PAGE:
Wembley Stadium will host a number of massive games in May. The FA Cup Final between Chelsea and Liverpool will be played out in front of a capacity crowd early in the month before the attention turns to the nPower Championship sell out between West Ham United and Blackpool in the “World’s Richest Club Game” as well as the FA Trophy final. Just a few days after the end of the month the stadium will be full again as we say goodbye and good luck to Roy Hodgson’s England squad as they play Belgium before departing for the European Championship in Poland and Ukraine.
But in the middle of all those mouth watering games Wembley will host a bizarre game that still defies reason as to why a stadium that costs literally hundreds of thousands of pounds just to unlock the doors would deem viable. The FA Carlsberg Vase Final (ironic name given you cannot drink beer and watch the game at the same time) typically gets crowds of less than 10,000 and apart from a “day out” for the clubs involved, it is a strange game to justify being played at such a huge stadium. This years final is all the more baffling as it involves two teams who have already played each other four times this season, play in the same league and are barely 30 miles apart in one of the furthest leagues away from Wembley Stadium.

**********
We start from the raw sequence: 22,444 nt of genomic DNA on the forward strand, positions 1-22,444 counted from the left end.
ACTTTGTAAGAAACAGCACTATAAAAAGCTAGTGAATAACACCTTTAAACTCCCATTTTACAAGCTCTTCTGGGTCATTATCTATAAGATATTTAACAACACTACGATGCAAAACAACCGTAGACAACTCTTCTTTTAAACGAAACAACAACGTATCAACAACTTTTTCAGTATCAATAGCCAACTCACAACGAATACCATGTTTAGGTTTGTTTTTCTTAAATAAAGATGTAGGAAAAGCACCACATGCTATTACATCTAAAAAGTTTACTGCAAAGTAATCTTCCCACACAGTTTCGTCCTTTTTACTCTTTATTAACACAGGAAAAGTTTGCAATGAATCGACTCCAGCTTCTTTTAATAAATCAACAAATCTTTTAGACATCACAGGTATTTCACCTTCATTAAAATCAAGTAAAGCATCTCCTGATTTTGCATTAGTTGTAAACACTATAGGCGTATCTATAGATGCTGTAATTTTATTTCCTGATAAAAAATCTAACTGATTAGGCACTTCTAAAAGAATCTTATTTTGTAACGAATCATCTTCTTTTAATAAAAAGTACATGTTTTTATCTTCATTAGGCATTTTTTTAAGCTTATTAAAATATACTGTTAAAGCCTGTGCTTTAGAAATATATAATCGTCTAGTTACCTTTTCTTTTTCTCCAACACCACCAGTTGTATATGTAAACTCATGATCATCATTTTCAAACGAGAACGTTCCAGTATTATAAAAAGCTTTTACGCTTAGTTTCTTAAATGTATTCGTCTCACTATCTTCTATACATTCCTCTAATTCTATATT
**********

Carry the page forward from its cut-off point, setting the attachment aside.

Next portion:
On Sunday 13th May West Auckland Town will take on Dunston UTS not in front of the 140-odd who saw their last meeting this season but a figure of close to 5,000 (10,000 at a push). They met early in the season in the FA Cup twice as well as in the league with the scores on the door at one win each and two draws.
Is there any real need to expect the fans to make the 600 mile round trip for this game? Couldn’t some sensibility be used here? Surely if the FA deemed the final should be at Wembley then play it on the Saturday as part of a double header with York City and Newport County, who will be competing for the FA Trophy in front of around 25,000. Alternatively, why not play the game at St James’ Park or the Stadium of Light which would undoubtably provoke more local interest and a significantly bigger crowd. During the “Inbetween” years of 2000 and 2006 the final was played around the country at Villa Park, White Hart Lane, St Andrews and Upton Park. Continue reading